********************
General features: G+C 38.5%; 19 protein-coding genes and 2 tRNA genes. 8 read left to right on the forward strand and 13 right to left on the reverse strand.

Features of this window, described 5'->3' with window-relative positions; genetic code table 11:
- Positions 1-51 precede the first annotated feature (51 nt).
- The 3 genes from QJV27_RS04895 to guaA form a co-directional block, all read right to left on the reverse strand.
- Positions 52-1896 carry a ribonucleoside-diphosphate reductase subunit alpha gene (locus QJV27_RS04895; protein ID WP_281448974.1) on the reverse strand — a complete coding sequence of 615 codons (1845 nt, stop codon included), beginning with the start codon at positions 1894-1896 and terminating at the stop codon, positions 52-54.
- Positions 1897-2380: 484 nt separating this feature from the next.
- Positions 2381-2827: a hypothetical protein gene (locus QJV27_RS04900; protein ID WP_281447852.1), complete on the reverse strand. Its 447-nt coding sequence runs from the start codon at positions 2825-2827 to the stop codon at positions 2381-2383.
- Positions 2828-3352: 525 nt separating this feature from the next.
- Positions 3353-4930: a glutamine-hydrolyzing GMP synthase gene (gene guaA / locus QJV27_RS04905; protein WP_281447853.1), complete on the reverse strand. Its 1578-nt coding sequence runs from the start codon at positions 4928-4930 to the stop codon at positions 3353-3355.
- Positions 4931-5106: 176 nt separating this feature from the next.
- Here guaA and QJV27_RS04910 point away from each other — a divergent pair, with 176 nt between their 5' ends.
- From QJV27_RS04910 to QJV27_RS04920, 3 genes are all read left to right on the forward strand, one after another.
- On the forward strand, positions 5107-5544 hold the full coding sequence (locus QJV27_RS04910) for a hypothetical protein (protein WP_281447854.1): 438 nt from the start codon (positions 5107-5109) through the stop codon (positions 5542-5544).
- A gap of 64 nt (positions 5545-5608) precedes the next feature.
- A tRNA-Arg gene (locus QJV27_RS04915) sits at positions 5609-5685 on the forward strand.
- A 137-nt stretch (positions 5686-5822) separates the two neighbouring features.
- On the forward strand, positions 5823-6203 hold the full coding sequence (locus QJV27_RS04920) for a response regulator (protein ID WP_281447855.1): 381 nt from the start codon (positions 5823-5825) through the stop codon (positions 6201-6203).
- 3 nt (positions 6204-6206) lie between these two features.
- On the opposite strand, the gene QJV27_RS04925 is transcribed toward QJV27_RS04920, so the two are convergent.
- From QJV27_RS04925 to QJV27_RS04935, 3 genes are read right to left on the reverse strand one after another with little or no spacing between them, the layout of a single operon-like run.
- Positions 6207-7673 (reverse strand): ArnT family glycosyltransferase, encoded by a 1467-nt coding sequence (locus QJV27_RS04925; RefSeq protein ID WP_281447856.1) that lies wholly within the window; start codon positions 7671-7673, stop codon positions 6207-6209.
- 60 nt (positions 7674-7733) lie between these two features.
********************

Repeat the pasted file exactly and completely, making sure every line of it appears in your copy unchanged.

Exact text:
General features: G+C 38.5%; 19 protein-coding genes and 2 tRNA genes. 8 read left to right on the forward strand and 13 right to left on the reverse strand.

Features of this window, described 5'->3' with window-relative positions; genetic code table 11:
- Positions 1-51 precede the first annotated feature (51 nt).
- The 3 genes from QJV27_RS04895 to guaA form a co-directional block, all read right to left on the reverse strand.
- Positions 52-1896 carry a ribonucleoside-diphosphate reductase subunit alpha gene (locus QJV27_RS04895; protein ID WP_281448974.1) on the reverse strand — a complete coding sequence of 615 codons (1845 nt, stop codon included), beginning with the start codon at positions 1894-1896 and terminating at the stop codon, positions 52-54.
- Positions 1897-2380: 484 nt separating this feature from the next.
- Positions 2381-2827: a hypothetical protein gene (locus QJV27_RS04900; protein ID WP_281447852.1), complete on the reverse strand. Its 447-nt coding sequence runs from the start codon at positions 2825-2827 to the stop codon at positions 2381-2383.
- Positions 2828-3352: 525 nt separating this feature from the next.
- Positions 3353-4930: a glutamine-hydrolyzing GMP synthase gene (gene guaA / locus QJV27_RS04905; protein WP_281447853.1), complete on the reverse strand. Its 1578-nt coding sequence runs from the start codon at positions 4928-4930 to the stop codon at positions 3353-3355.
- Positions 4931-5106: 176 nt separating this feature from the next.
- Here guaA and QJV27_RS04910 point away from each other — a divergent pair, with 176 nt between their 5' ends.
- From QJV27_RS04910 to QJV27_RS04920, 3 genes are all read left to right on the forward strand, one after another.
- On the forward strand, positions 5107-5544 hold the full coding sequence (locus QJV27_RS04910) for a hypothetical protein (protein WP_281447854.1): 438 nt from the start codon (positions 5107-5109) through the stop codon (positions 5542-5544).
- A gap of 64 nt (positions 5545-5608) precedes the next feature.
- A tRNA-Arg gene (locus QJV27_RS04915) sits at positions 5609-5685 on the forward strand.
- A 137-nt stretch (positions 5686-5822) separates the two neighbouring features.
- On the forward strand, positions 5823-6203 hold the full coding sequence (locus QJV27_RS04920) for a response regulator (protein ID WP_281447855.1): 381 nt from the start codon (positions 5823-5825) through the stop codon (positions 6201-6203).
- 3 nt (positions 6204-6206) lie between these two features.
- On the opposite strand, the gene QJV27_RS04925 is transcribed toward QJV27_RS04920, so the two are convergent.
- From QJV27_RS04925 to QJV27_RS04935, 3 genes are read right to left on the reverse strand one after another with little or no spacing between them, the layout of a single operon-like run.
- Positions 6207-7673 (reverse strand): ArnT family glycosyltransferase, encoded by a 1467-nt coding sequence (locus QJV27_RS04925; RefSeq protein ID WP_281447856.1) that lies wholly within the window; start codon positions 7671-7673, stop codon positions 6207-6209.
- 60 nt (positions 7674-7733) lie between these two features.